One of Serena Williams’ most iconic outfits to date, her one-legged asymmetric catsuit at the most recent Australian Open. Williams has been criticised by the French Tennis Federation before for not-abiding to the strict literal ‘dress’ code that female tennis players need to restrict themselves to. Similarly, Florence Griffith Joyner, a three-time Olympic Champion sprinter, often did not conform to the dress-code set for running and field athletes by international panels. She became an international figure in the late 1980s due to this individual and record-breaking style (these were not the only records she broke, setting a new World Record for the 100m in 1988). As a Black athlete during the American Black History Month (February), Williams celebrates her history and the history of other Black female athletes through this outfit, and her own self-expression.

 

To summarise, Serena Williams is a Queen. Serena is breaking down gender norms with every step on the court, and even when she is not displaying her power through sport, she still supports and tries to modernise the society we are living in. For example, after the first catsuit worn by Williams (French Open 2018) the Women’s Tennis Association released a new rule regarding women’s clothing for tennis matches, allowing leggings and compression shorts to be worn for tennis matches, without the previous necessary inclusion of a dress or skirt over the top. This is a landmark decision, finally modernising the archaic rules of tennis attire for women, a necessary move towards a more ‘progressive’ world for female athletes. Serena Williams continues to set a statement on the court each match, making her name in the legends as not only an unmistakeably talented individual, but also for breaking the boundaries in women’s sport fashion.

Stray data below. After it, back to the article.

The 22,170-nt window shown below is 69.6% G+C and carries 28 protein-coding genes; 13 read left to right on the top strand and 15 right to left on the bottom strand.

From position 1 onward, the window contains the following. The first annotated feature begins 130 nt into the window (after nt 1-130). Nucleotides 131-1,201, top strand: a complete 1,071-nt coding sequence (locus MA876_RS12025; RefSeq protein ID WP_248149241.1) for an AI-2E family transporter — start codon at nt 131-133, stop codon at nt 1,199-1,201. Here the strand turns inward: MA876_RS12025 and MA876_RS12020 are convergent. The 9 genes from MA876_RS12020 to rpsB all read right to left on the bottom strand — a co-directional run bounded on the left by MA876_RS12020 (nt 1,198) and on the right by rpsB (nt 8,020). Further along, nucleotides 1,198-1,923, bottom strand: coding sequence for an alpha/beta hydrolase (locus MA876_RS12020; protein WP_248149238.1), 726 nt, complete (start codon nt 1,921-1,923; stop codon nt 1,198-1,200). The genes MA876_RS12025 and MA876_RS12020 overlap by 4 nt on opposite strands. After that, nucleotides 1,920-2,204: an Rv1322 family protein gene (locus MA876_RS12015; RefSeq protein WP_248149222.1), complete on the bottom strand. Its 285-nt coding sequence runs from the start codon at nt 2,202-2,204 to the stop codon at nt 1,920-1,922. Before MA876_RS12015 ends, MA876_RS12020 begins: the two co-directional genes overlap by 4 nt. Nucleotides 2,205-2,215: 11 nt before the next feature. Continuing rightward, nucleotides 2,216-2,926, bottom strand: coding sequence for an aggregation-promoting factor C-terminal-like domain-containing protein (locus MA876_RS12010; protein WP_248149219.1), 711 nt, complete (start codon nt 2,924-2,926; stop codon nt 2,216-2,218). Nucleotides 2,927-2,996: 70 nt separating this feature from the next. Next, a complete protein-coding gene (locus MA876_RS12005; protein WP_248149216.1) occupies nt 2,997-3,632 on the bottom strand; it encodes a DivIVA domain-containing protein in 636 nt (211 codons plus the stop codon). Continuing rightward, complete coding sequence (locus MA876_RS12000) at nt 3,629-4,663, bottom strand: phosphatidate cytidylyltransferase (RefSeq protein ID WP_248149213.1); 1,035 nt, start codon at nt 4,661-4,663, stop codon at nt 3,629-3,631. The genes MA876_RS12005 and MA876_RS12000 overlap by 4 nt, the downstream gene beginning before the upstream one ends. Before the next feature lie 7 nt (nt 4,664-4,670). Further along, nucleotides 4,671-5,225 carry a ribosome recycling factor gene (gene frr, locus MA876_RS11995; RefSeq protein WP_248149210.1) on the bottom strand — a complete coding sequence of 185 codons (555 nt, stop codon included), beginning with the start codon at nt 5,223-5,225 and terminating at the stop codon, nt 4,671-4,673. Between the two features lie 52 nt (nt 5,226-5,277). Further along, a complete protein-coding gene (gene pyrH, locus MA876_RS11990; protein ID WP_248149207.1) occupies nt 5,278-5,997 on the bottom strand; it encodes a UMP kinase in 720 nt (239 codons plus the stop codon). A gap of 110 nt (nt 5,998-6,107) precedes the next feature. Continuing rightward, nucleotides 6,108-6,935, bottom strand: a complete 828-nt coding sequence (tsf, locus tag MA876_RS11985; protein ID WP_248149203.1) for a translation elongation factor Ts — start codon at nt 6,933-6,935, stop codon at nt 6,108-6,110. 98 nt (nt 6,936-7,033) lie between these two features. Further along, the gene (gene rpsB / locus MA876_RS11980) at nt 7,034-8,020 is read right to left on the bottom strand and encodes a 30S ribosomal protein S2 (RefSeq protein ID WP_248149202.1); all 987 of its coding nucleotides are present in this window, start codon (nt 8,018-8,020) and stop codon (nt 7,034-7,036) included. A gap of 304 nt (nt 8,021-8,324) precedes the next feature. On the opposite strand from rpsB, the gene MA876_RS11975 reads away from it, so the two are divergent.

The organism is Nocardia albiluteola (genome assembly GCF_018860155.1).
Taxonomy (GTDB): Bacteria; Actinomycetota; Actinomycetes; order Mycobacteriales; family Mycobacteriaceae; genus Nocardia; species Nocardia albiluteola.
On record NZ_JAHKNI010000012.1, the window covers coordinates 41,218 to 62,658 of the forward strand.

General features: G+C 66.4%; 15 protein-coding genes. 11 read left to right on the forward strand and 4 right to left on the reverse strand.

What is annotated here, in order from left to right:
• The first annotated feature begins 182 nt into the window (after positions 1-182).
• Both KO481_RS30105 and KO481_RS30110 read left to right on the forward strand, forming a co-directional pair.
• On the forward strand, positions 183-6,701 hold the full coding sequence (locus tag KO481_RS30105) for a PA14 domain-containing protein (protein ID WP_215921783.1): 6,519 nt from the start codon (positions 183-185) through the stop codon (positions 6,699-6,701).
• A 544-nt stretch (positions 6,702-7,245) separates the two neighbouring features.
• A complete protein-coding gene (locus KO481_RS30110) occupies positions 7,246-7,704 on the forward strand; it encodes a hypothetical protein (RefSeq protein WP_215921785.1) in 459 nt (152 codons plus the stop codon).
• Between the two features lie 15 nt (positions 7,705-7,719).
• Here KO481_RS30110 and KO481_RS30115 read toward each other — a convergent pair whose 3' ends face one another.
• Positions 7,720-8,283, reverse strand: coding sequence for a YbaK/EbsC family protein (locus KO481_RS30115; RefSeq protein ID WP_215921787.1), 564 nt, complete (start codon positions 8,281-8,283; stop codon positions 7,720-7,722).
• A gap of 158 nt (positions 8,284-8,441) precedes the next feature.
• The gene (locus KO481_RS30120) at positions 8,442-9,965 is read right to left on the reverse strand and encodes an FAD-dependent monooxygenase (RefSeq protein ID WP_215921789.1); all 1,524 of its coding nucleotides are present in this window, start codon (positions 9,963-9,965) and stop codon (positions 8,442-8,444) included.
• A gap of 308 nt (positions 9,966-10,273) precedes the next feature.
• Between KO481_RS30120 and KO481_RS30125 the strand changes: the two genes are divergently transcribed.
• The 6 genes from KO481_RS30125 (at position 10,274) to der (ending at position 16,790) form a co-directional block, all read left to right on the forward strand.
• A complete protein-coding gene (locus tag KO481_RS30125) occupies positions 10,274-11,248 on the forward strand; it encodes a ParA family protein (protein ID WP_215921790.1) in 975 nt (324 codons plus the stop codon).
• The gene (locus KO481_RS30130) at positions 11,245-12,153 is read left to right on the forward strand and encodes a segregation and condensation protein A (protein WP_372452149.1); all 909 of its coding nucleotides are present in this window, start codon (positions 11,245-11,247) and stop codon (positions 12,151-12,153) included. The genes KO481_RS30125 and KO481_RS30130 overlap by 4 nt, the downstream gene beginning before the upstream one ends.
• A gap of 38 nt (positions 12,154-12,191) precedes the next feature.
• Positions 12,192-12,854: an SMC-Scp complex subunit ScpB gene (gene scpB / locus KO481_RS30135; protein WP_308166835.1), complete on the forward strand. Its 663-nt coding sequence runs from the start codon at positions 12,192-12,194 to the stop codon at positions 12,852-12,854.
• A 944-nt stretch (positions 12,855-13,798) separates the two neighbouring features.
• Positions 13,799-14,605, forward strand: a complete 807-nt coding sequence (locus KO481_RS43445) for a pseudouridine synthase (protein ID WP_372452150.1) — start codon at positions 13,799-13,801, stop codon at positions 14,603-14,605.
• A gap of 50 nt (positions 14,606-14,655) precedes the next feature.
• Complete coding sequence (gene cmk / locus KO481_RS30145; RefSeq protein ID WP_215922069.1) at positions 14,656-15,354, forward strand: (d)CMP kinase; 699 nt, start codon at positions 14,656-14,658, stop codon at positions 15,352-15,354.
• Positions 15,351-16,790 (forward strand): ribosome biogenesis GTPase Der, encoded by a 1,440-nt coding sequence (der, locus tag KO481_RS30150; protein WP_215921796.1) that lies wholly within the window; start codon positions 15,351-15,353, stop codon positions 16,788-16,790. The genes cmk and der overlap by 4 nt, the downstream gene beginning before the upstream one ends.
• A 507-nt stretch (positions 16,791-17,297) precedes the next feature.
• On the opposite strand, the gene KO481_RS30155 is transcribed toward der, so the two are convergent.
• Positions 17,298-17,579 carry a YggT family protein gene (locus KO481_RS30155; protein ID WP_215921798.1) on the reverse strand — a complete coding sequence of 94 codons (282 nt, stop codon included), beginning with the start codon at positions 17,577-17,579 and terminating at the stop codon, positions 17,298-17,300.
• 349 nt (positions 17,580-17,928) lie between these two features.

Hannah Sutton


Featured image courtesy of  Gabrielle Ludlow via Flickr No changes made to this image. Image licence found here

In-article images courtesy of @serenawilliams ,@australianopen, @usopen,and @top_seed_open via Instagram. No changes made to these images.